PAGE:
Effective virtualization also requires fast storage because virtualized apps often run out of memory, which triggers disk thrash. Since SSDs deliver significantly faster performance than hard drives, they allow you to maintain optimal performance even when you run out of memory. Enterprise SSDs also allow you to access, load, and save things almost instantly so you get the most out of your software spend. If you’re going to dedicate hundreds of thousands to software every year, you might as well get fast performance out of each and every app.
The cost of software licenses vs. the hardware that powers them
Since all cores running an app have to be licensed, the best way to save is to fully utilize each and every CPU core. If you only use your licensed CPU cores 50% of the time, you’re significantly overpaying for your software (unless the low CPU utilization is driven by your workload, which would make it expected and OK). However, if your bottleneck is hardware – the case for most IT departments – then there’s an easy way to save. Just fully utilize your cores because they’re what you’re paying for. And a lot of the time, CPU cores are left idling, waiting to get data from memory and storage.
The best way to ensure your CPUs run 24/7 is to fuel them with more RAM and fast I/O by swapping out existing hard drives for enterprise SSDs. For business-critical applications like Oracle Database and Microsoft SQL Server, swap out existing SAS hard drives for SAS SSDs. And in newer servers that’ll take drives with the NVMe™ interface, install those instead. Either way, both RAM and SSDs are a fraction of the cost of licensing a single server – here’s how it breaks down.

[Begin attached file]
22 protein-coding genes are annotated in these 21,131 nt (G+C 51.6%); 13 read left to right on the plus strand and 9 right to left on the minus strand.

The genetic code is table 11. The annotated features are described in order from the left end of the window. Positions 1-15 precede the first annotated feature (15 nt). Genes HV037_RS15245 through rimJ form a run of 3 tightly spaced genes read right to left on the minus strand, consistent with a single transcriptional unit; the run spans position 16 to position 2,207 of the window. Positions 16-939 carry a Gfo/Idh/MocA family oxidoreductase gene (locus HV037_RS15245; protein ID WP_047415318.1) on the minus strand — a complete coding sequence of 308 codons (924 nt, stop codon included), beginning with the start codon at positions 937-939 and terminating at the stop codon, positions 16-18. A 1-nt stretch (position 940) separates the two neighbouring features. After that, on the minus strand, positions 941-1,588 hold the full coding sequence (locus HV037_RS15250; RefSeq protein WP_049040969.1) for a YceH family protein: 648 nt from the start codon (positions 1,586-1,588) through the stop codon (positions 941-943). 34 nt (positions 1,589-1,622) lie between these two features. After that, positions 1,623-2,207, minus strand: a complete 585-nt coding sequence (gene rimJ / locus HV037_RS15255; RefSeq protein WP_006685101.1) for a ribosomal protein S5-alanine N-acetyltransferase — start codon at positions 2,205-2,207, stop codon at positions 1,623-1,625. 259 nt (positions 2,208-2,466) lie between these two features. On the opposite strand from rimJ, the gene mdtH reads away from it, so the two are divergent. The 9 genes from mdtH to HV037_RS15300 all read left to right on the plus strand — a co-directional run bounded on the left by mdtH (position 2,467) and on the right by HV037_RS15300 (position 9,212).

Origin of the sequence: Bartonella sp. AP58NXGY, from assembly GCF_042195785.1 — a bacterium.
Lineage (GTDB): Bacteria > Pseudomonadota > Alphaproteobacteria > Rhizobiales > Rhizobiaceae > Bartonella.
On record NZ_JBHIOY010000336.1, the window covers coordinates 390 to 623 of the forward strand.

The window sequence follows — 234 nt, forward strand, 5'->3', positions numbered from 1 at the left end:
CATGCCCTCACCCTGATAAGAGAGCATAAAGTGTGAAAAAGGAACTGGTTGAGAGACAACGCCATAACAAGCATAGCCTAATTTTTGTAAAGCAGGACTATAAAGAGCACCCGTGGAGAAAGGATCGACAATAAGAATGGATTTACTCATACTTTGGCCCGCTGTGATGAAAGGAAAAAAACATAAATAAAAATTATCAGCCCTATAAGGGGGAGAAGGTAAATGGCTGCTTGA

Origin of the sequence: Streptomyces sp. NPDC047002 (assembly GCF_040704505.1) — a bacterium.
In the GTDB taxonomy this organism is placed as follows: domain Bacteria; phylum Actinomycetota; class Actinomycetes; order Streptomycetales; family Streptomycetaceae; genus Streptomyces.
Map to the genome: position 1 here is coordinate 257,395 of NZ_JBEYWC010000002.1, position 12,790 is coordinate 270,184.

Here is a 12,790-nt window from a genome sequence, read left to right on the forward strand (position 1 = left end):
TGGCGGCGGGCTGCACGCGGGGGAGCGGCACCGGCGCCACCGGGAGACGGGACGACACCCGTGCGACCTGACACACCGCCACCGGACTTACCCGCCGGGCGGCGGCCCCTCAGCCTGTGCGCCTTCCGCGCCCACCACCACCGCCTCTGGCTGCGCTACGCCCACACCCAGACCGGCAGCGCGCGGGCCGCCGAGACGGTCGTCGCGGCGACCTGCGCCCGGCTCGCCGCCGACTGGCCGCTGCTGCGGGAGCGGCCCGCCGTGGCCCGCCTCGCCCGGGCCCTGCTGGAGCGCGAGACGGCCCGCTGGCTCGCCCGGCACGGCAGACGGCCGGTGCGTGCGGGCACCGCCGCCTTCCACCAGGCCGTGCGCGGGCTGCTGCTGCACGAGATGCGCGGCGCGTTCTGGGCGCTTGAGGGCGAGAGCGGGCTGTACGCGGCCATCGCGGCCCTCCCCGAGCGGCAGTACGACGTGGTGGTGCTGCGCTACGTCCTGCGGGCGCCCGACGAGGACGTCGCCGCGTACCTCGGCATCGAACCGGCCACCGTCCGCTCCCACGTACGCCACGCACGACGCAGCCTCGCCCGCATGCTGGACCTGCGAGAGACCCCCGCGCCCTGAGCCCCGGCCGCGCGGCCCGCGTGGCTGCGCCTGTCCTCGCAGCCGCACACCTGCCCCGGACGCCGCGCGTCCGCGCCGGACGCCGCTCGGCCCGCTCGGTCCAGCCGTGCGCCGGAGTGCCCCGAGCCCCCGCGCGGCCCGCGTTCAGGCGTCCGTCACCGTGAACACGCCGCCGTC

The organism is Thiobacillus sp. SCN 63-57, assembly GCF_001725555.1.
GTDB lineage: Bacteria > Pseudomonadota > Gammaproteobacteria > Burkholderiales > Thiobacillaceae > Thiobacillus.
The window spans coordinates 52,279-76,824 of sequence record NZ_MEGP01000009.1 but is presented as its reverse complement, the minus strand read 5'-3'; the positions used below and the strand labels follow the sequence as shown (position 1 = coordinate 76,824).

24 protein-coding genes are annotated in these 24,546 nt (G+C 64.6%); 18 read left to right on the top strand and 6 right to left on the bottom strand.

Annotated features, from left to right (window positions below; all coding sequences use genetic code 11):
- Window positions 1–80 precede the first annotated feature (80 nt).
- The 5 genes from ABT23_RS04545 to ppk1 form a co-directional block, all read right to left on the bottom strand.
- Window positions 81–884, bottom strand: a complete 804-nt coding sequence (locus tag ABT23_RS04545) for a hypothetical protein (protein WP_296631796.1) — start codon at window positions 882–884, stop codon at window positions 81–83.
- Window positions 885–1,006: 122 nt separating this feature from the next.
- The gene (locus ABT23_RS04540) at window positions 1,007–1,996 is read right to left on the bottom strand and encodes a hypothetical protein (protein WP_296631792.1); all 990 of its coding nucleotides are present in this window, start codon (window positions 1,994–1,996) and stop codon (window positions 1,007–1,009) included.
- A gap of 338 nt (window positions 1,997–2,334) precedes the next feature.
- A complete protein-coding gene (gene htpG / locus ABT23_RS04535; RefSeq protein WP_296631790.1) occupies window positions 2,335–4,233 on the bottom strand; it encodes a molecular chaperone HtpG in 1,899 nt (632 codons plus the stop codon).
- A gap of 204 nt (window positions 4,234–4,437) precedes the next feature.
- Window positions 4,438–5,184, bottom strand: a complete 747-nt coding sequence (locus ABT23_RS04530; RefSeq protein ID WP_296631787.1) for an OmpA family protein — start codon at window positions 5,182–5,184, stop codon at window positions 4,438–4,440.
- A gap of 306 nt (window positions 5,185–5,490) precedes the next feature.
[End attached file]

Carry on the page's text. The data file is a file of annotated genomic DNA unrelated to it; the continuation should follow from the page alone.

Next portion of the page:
How we came up with these numbers: Using the same basic assumptions noted above, we fully upgraded the memory and storage in a Dell® PowerEdge® R730xd server because of its popularity, performance, and upgradeability (2 CPUs with 12 cores each, 24 DIMM slots, 24 storage bays). As of 5 May 2017, the MSRP of a Crucial® 32GB 2400 MT/s DDR4 RDIMM was $395.99, which we multiplied by 24 to simulate a fully populated memory configuration. For SSDs, we took the $1,116.99 MSRP of the 960GB Micron® S630DC 2.5-inch TCG-enabled SAS SSD and multiplied it by 24 to simulate an all-flash storage configuration designed for these types of enterprise applications. While prices often vary, the ratio between software and hardware costs typically doesn’t change much. All prices based on MSRPs in US dollars, which were converted to local currency using the closing currency exchange rate on 9 May 2017.
4 key takeaways
- A joint DRAM and SSD upgrade is less than 7% the cost of licensing an Oracle Database server3
- An SSD upgrade is less than 16% the cost of licensing a SQL server; a DRAM upgrade <6%3
- You can likely cut several different licenses when you make your hardware more efficient
- You can’t afford to underutilize CPU performance
The long-term implications of a hardware vs. software investment
When you look at hardware versus software costs, it’s important to remember that licenses hit your budget every year as an operating expense, whereas a hardware upgrade is a one-time, multi-year investment that benefits you for the life of the drive or module.
The bottom line: a hardware upgrade pays for itself
Software licenses aren’t optional, but they don’t have to be treated as fixed costs. By investing a fraction of your budget into more memory and enterprise SSDs to fuel the applications you’re licensing, you can immediately start saving and improve performance. Spend a little now to save a lot every year through increased CPU utilization – and fewer recurring licenses.